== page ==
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Cybersecurity Maturity Model Certification (CMMC) – What to Expect

Cybersecurity Maturity Model Certification (CMMC) – What to Expect

The upcoming Cybersecurity Maturity Model Certification (CMMC) may be a concern to you if you are a government contractor in an organization that contains Controlled Unclassified Information (CUI). Read on about how Cybriant can guide you through the CMMC process. 

CMMC

Don’t Panic.

Douglas Adams references notwithstanding consider this Cybriant’s attempt at creating a guide to CMMC.  As you may have recently become aware, the Department of Defense (DoD)’s push to begin auditing their supply chain for cybersecurity compliance has sent ripples through the sector. 

Now that the initial panic has worn off, you’re trying to come to grips with what exactly all this means.  Before we get started, understand that anything stated here, or anywhere else, is pure speculation until the CMMC is released into the wild.

NOTE: For this article we are going to stick with a contractor being defined as an organization containing Controlled Unclassified Information or CUI.  There are as many sub certifications as there are fish in the sea when it comes to the DoD so we’re going to stay fairly high level.  Please consult your contract office or prime to understand any further requirements you may be assessed for.

Timing

The good news is that the official start of hunting audit season is 2020-2021, you’re probably a few years off from actually being audited. 

How do I know this?  Mostly because if you’re reading this blog then you probably don’t work for Lockheed Martin, Boeing, Raytheon or any of the other 800 lb gorillas. 

They’re probably communicating directly with their contacts within the DoD for their news.  Odds are you are a sub of a larger contract or the primary of a small contract. 

What do you suppose would the DoD’s top concern be?  The security of a primary on their large contracts or the manufacturer of a widget that goes into the said project?  Word is on the street, and logic dictates, that the whales will be hunted first, then the smaller fish.

“Ok,” you say, “I probably have some time but, how do I prepare?”  I’m glad you asked. 

Side Note about NIST

The “go-to” for standards for DoD is, of course, National Institute of Standards and Technology (NIST). And when I say “go-to” I mean DOD Instruction memo (8510.01) says NIST is THE standard by which all ATOs are measured, so what NIST does is important.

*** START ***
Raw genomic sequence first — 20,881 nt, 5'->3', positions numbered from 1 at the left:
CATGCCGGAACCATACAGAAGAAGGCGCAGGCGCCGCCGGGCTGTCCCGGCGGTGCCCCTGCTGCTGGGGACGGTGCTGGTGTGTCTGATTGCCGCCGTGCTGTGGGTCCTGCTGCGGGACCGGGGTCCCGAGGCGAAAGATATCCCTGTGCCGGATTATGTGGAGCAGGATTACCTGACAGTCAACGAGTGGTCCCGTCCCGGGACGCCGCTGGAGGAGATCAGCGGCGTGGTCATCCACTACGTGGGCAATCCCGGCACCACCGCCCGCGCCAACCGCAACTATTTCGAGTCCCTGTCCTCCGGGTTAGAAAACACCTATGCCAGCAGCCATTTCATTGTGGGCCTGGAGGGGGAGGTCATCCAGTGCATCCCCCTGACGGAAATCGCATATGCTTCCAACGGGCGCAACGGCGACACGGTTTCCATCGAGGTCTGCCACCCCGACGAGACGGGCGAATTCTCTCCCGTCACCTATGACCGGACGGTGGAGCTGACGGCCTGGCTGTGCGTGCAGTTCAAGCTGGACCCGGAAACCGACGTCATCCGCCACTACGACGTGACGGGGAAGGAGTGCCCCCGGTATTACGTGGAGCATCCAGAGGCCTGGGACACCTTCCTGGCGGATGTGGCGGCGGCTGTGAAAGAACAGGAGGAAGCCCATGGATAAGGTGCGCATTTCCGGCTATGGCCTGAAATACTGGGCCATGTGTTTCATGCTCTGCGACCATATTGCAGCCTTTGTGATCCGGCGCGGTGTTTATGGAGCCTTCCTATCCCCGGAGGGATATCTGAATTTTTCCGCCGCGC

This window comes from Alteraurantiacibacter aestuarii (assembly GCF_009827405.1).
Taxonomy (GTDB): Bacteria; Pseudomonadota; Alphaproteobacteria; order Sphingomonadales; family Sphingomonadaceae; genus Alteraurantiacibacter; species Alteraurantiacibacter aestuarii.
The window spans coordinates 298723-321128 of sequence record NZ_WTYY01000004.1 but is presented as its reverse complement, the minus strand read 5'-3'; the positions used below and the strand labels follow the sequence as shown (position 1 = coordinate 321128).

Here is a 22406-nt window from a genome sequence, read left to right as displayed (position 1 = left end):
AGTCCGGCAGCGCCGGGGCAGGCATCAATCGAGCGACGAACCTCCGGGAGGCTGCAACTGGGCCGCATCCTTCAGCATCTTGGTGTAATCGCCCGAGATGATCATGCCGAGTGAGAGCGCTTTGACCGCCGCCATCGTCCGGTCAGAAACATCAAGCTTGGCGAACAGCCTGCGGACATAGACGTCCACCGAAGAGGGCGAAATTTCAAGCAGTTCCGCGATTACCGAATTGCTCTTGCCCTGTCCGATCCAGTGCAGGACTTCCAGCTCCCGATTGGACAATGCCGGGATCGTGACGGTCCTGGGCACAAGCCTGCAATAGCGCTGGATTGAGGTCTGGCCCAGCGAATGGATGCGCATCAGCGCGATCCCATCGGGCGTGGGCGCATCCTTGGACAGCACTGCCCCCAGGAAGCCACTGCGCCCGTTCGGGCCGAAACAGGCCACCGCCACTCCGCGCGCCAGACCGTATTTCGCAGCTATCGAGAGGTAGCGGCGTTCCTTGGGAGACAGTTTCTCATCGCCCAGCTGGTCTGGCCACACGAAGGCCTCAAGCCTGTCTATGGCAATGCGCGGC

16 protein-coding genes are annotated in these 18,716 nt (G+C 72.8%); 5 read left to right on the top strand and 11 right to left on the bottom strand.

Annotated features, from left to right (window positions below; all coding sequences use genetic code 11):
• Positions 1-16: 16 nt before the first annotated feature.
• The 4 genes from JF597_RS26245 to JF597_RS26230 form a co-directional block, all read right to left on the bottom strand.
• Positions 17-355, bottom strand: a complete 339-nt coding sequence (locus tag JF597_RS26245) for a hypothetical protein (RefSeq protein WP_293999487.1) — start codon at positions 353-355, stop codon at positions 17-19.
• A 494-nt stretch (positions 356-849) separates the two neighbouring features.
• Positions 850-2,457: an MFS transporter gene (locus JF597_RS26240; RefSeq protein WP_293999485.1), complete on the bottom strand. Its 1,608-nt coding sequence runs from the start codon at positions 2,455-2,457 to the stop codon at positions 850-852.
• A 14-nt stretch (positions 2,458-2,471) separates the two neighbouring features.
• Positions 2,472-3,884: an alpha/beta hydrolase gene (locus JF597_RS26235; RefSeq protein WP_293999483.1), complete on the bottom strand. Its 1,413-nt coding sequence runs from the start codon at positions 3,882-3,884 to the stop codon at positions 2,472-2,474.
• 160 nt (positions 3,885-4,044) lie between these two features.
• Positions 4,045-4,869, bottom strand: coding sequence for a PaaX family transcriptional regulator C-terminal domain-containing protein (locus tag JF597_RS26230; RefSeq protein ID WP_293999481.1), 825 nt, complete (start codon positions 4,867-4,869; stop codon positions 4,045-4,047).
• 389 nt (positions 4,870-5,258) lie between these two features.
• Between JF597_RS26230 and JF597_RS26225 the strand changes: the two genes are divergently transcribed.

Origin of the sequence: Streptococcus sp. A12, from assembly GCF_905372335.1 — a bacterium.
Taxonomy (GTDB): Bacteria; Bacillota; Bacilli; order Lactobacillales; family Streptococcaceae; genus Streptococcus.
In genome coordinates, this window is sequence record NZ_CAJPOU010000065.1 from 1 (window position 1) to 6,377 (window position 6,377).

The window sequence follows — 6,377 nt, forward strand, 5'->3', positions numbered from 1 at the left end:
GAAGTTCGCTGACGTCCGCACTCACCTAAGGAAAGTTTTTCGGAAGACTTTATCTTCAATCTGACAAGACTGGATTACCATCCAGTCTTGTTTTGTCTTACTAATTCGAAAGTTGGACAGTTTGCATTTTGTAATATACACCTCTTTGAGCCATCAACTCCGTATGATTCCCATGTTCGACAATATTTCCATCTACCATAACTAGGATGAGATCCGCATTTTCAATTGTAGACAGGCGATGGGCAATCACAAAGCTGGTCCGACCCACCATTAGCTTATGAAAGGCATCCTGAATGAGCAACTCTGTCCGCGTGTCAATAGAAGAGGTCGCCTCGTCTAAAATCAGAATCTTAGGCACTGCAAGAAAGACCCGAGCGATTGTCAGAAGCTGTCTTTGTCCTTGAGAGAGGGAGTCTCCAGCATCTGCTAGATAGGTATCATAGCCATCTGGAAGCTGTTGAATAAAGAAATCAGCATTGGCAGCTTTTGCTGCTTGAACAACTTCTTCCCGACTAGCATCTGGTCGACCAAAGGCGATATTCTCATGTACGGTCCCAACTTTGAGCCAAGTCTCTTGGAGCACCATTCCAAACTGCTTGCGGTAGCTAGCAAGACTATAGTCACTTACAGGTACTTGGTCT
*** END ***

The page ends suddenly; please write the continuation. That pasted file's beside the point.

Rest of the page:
In a “whatdayaknow” moment, NIST has recently released an Initial Public Draft (IPD) of the mighty 800-53 publication. If implemented this will advance the publication to version 5.  Also, a few years ago all departments were in a major push to move from the Department of Defense Information Assurance Certification and Accreditation Process (DIACAP) to the Risk Management Framework (RMF). 

Coincidence?  I think not.

Controls

Let’s discuss NIST Special Publication 800-53 v5 Initial Public Draft.  A smattering of new and revised controls around security make their way into the revised document, as one would expect.  At the end of the day though, it’s all about privacy.  There are two new families of controls that are explicitly related to privacy; Individual Participation (IP) and Privacy Authorization (PA).

Within IP we have these basic tenants:

  • Giving users more access and authority over their data
  • Allowing users more control over data accuracy and corrections
  • Ensuring proper privacy notices are in place

PA contains items such as:

  • Ensuring the organization has the legal right to use Personally Identifiable Information (PII)
  • Have documentation to support that fact
  • Privacy communications are fully developed and implemented
  • What, how, when, you can share PII

What is more interesting to us is the introduction of “joint controls” between security and privacy.  Also included in the IPD are three new Appendices dedicated to the ‘how’ of implementing the privacy controls.  See a pattern?